Research into wellbeing and learning for high-school students who identify as learning differently
The Centre for Children and Young People at the Southern Cross University in Australia “is internationally recognised for its research focused on advancing the rights, wellbeing and participation of children and young people in their families, schools and communities (SCU website).” As part of her PhD study in the centre, Jane Mosco gathered student and teacher perspectives on school experiences and wellbeing for high-school students with dyslexia-type challenges and those who self-identify as learning differently.
Ketso was used as an interactive way to understand students’ wellbeing experiences at school. A practical aim was for students to come up with messages that they most wanted teachers to know, as well as solutions to some of the barriers to wellbeing at school.
Mind maps are often recommended for students with dyslexia, to help them see the whole picture of a topic or concept. Jane was looking for an approach that was similar to mind-mapping, to give her an opportunity to showcase innovative ways to enhance learning through her research.
She wanted to carry out her research in a way that was respectful of students who experience challenges with processing language, and who may experience working-memory issues. It was important to make sure that the research method she used would reduce possible power inequalities between her, as a researcher, and the students.
She also needed to hear perspectives from all of the students in a short amount of time. This was important ethically, as students were missing class to provide their views, so limited time was an issue.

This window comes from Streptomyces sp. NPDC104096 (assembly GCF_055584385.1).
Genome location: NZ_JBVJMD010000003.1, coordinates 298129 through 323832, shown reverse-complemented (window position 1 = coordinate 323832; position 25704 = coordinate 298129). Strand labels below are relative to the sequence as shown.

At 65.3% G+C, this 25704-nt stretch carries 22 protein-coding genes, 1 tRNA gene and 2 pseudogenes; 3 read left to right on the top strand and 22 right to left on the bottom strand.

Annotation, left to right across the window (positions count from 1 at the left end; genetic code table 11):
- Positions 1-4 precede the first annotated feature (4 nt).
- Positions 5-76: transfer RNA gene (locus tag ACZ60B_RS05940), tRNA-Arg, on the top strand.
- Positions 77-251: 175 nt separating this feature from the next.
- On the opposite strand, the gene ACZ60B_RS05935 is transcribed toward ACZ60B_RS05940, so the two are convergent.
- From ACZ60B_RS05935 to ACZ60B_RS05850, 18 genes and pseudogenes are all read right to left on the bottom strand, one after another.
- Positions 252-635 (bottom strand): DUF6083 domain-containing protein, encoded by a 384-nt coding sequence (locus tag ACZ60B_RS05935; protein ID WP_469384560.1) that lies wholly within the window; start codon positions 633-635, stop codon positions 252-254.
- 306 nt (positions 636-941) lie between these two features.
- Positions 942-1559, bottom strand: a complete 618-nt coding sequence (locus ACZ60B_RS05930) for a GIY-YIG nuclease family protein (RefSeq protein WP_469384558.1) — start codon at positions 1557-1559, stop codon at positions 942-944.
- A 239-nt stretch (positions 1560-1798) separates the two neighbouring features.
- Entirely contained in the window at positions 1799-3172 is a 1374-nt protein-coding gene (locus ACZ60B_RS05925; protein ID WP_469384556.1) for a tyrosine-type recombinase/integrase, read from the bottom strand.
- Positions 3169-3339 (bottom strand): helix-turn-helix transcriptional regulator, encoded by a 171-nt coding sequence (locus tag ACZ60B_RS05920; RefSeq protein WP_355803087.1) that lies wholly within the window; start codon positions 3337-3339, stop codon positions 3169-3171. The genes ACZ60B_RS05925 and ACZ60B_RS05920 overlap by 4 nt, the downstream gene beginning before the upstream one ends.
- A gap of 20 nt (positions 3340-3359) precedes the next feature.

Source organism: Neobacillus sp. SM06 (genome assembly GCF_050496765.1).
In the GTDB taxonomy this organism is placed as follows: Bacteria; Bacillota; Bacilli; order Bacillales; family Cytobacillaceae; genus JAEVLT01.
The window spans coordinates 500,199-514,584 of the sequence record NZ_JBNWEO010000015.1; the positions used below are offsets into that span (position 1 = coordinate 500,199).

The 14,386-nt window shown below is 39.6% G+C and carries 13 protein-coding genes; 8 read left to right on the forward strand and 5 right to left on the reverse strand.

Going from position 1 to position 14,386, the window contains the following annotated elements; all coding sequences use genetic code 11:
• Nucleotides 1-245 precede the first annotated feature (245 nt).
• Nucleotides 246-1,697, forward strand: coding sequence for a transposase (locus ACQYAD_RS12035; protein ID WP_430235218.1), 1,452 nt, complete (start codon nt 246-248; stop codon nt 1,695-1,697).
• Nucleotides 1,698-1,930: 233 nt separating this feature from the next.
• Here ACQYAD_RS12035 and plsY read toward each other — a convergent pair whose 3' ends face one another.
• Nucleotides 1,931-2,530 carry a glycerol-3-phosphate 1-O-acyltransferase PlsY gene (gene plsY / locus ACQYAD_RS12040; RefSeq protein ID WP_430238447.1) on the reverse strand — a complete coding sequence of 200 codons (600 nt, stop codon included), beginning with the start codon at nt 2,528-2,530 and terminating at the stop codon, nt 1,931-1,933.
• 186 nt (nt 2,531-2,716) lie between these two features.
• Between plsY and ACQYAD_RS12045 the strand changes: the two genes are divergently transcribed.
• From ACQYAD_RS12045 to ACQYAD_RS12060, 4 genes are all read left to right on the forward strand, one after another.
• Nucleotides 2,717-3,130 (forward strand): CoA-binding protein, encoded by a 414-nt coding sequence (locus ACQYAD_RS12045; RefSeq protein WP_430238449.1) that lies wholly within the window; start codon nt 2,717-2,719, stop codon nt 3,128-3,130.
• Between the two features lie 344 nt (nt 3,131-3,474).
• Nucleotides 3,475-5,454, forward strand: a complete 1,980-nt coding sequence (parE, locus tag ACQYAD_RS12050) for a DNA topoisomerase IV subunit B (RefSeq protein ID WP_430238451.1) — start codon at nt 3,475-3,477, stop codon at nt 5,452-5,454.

Ketso seemed the ideal tool to provide an interactive, respectful and inclusive medium to hear from students as well as their teachers.
Ketso gave structure to the sessions with its tree-like structure of branches and the different coloured leaves for gathering people’s ideas. This helped to keep students focussed, whilst allowing the researcher to gather a lot of ideas quickly. As Ketso is very visual, students were able to drill down to the central issues about their school experiences. The creative flow of ideas encouraged by Ketso meant that students developed many ideas to overcome the challenges they identified.
Using Ketso made sure that everyone had a say, including those who felt nervous about speaking, because everyone had their own leaves to develop their ideas. As the leaves were shared onto the felt, there was rich discussion about students’ experience and their different points of view.
Feedback from both teachers and students about using the Ketso kit has been positive. Students commented that they liked seeing their ideas on the coloured leaves building up under the different branch headings. They also liked being able to change their comments, and move them around as the conversation developed.
“This is a great tool to gather individual and group perspectives. Having just one idea per leaf helped participants to clarify their views and summarise key issues. Admirably, the kit is also sustainable, which is important to many young people.
Having seen how well the students responded to Ketso, I have purchased a kit for my other workplace, a K-12 school in Coffs Harbour. I will use it as an inclusive way to hear from young people on different topics, such as wellbeing at school.”
– Jane Mosco, PhD Candidate, Centre for Children and Young People, School of Arts and Social Sciences, Southern Cross University, Australia